Four days before Valentine’s Day, Lucie Slone Meyers held court at a table in her nearly opened restaurant, The Red Light Kitchen & Lounge (780 N. Limestone).
Lucie Slone Meyers. | Photo by Bill Straus, Business Lexington
Between directing staffers on where to place tables, décor and bottles behind the bar, the grande dame of the Lexington restaurant scene talked shop with some of her peers: Debbie Long, owner of Dudley’s on Short; and Larry Dean, general manager at Chatham’s, among them. Each wanted to know if Slone Meyers, their 66-year-old friend, was ready to open the sixth, and likely final, restaurant of her storied, four-decade career.
Long stood while Meyers stayed seated, and the pair discussed the usual: other restaurants opening, the challenges of finding good help, whether a Valentine’s Day opening for Red Light was a good idea.
“Oh, they’ve all been wandering in,” says Slone Meyers, watching Long head out the door to her own restaurant. “We all do that to each other: check in and see what everybody’s doing.”
Slone Meyer’s phone rings and she takes the call, while employees wait to ask her more questions. The call ends, and without hesitation, she gives instructions, confident she knows what she wants done.
“Oh, opening on Valentine’s: I’ve lost my mind, haven’t I?” she says, her coarse laugh sliding into a cough. “I’ve always opened on a holiday; Halloween once. But Valentine’s: red heart, Red Light. It works.”
Suddenly, the discussion shifts.
“I have lung cancer. You know that, right?” She says it as casually as you might mention the unseasonably warm weather. Last year, one tumor was discovered in her left lung, and another behind her sternum. She’s endured rounds of radiation and chemotherapy to battle it and responded well. Recently, however, doctors have grown concerned about another tumor on her pancreas.
SHELBYVILLE, Ky.—If Tom Bulleit didn’t buy a lottery ticket on March 14, he should have. As the founder of Bulleit Distilling Co. welcomed a crowd of about 200 to the ultra-modern, Diageo-backed distillery that day, he mentioned that Tuesday was not only his birthday, but his 30th wedding anniversary. 2017 also just happens to mark 30 years since the longtime lawyer revived his family’s whiskey business.
If the next Powerball number is 30, credit Bulleit with your share of the win.
Heaven knows he was busy crediting everyone else for the success of his Bulleit Frontier Whiskeys: family and friends who supported him, the spirits giant that bought the brand and gave it international wings, architects, engineers and construction workers who designed and built the $115 million facility, bartenders who turned drinkers onto said whiskeys—even lowly spirits journalists who wrote about Bulleit booze. He is, if anything, a gracious and friendly guy.
“As you can imagine, this is somewhat surreal for me,” Bulleit said. Recalling the first time he glimpsed the distillery’s fully constructed buildings from a distance, the ex-Marine and colon-cancer survivor said he asked himself, “How did this happen? This is absolutely incredible.”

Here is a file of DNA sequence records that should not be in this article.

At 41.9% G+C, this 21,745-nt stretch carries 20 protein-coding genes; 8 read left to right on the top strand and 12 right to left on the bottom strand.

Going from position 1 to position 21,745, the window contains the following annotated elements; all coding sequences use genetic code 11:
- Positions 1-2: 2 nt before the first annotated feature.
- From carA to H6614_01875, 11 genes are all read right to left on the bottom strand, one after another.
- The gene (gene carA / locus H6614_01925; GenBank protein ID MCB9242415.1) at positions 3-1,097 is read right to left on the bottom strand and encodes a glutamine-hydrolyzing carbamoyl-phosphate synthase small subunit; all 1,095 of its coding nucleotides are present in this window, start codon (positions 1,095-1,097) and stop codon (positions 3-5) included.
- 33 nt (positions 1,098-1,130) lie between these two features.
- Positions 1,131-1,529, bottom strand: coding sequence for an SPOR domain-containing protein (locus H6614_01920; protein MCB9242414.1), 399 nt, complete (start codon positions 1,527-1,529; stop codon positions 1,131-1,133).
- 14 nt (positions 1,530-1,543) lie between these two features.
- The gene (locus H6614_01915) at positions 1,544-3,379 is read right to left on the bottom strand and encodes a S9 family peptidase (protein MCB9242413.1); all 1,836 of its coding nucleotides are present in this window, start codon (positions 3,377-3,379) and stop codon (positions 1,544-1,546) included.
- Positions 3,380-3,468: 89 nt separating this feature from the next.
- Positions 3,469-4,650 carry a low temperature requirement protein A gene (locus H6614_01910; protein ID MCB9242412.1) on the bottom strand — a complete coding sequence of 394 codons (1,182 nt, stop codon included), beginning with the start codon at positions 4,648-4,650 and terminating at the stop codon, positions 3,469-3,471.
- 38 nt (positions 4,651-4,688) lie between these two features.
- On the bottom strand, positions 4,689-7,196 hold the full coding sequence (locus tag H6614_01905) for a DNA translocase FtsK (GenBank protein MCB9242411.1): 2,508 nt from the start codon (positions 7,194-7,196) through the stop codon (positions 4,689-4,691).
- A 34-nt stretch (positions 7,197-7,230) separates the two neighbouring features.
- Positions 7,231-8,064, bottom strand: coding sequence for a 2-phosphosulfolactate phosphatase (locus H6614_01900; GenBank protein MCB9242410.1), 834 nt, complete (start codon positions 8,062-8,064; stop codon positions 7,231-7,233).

The answer, of course, is drinkers like his liquor. In 2016, year-over-year sales of Bulleit whiskeys rose 29 percent, pushing six-bottle case sales past the 1 million mark for the first time. By comparison, it took Maker’s Mark 40 years to reach that case number.
Deirdre Mahlan, president of Diageo North America, said that despite the new modular distillery’s 1.8 million proof-gallon capacity, “we are already exploring expansion opportunities. Based on increased sales of Bulleit, we are looking at doing this sooner than later.”
Set on 300 acres of Shelby County countryside, the new distillery’s modern structures are brand-new, hospital clean and detailed with the precision of an amusement park. Expanding here would pose no problems, especially if, as Mahlan said, Diageo adds visitors’ experience in Shelbyville to complement its existing tour at the historic Stitzel-Weller campus in Shively.
During a brief tour, reporters weren’t allowed to photograph the distillery’s control room, which is fully computerized. No dials, knobs or switches here, just an array of flat-screen monitors detailing the grinding, fermenting, distillation and bottling the 15 to 20 million bushels of Shelby County grain delivered here annually. For now, only bourbon is in production, and no timeline was given for rye.
The new distillery fills about 720 charred oak barrels each day, about half the volume produced at Jim Beam’s Clermont plant. Instead of using ricks, barrels are palette stacked 25-feet high in four, single-story warehouses holding 55,000 barrels each. If you’re not a bourbon nerd, just know that that’s a lot. Most warehouses at major distilleries hold about 20,000 barrels. Last year, Heaven Hill opened a 56,000-barrel house in Cox’s Creek, where others of the same size are under construction.
Bourbon is a boomin’, ain’t she!
In its effort to operate with minimal environmental impact, the spent mash is sent to a 50,000-gallon centrifuge that separates the spent grain from the backset. Backset is used in future fermentations and the grain is dried for livestock feed supplement. The site also employs the first industrial solar panel array in Shelby County, which collects enough energy to run all on-site mobile equipment.
Yep, we were impressed. Hopefully visitors will soon be allowed to see what we saw.
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